The Journal does it again! Yesterday I watched the video podcast of the most recent edition of the Bill Moyers Journal. The topic was race in America and the history and legacy of slavery, featuring three parts: Patterson and Loury on Race in America (featuring Orlando Patterson and Glenn C. Loury), Documentary Preview: Traces of the Trade (about an upcoming documentary on Rhode Island’s slave trading heritage), and Douglas Blackmon on Slavery by Another Name (about Blackmon’s new book Slavery by Another Name).
The Slavery By Another Name segment was by far the most impacting of the three segments. Blackmon, in introducing his book, explains how slavery essentially continued in the South long after the Emancipation Proclamation up into the 1940s through forced labor, discriminatory laws and a justice system tailored around African Americans serving the South’s economic dependency on free labor.
What is amazing is how this painfully disturbing history has been hidden away, at least from White memory, so that Americans do not have to confront such a shameful and uncomfortable past. It’s ironic when putting this book into perspective — especially with everything that has been said recently about Jeremiah Wright, so-called “anti-American Black preachers”, and Black victimization — how we still prefer to think of ourselves as an innocent nation and label anger or frustration with the past as being essentially anti-patriotic or subversive. As Blackman says,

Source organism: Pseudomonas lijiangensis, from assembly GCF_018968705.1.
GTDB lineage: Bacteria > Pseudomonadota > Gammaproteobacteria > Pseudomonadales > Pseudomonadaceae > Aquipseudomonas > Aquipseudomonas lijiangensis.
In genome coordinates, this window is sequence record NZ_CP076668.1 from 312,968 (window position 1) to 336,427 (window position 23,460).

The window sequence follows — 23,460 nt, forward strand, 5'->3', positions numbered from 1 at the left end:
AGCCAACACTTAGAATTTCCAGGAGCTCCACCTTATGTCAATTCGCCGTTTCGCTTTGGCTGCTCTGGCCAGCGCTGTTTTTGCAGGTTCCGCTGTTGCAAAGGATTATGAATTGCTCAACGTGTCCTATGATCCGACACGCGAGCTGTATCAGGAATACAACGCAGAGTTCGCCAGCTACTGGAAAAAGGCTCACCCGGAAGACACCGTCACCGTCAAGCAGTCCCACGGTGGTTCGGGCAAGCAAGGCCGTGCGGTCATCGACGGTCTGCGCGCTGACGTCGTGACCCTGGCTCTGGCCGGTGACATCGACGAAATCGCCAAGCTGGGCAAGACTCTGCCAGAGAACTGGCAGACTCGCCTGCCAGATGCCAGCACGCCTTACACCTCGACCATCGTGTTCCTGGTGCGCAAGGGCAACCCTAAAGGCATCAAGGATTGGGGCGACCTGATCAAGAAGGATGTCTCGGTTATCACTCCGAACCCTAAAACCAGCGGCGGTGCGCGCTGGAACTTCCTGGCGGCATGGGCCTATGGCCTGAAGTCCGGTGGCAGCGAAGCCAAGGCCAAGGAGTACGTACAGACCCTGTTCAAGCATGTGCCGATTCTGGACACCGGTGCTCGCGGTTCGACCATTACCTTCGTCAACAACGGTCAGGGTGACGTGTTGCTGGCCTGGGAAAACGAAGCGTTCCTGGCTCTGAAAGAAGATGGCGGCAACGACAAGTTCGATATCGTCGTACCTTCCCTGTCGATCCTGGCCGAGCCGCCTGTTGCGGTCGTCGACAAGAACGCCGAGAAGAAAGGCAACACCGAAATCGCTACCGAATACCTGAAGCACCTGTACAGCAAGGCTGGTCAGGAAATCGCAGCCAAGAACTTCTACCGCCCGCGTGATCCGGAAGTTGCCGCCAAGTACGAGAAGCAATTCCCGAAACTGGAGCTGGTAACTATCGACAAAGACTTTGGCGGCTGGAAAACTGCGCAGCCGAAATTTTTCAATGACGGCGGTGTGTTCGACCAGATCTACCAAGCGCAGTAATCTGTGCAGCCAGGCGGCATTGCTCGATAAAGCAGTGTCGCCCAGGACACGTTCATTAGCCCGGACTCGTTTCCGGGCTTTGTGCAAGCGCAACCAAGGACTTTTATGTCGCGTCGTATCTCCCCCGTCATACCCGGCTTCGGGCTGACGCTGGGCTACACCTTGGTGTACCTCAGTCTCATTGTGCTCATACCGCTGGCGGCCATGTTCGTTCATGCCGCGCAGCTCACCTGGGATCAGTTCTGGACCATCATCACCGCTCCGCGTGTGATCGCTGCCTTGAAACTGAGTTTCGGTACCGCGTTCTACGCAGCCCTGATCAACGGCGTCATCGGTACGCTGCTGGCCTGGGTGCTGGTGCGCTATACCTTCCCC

Well, there’s no way that anybody can read this book and come away still wondering why there is a sort of fundamental cultural suspicion among African-Americans of the judicial system, for instance. I mean, that suspicion is incredibly well-founded. The judicial system, the law enforcement system of the South became primarily an instrument of coercing people into labor and intimidating blacks away from their civil rights. That was its primary purpose, not the punishment of lawbreakers. And so, yes, these events build an unavoidable and irrefutable case for the kind of anger that still percolates among many, many African-Americans today.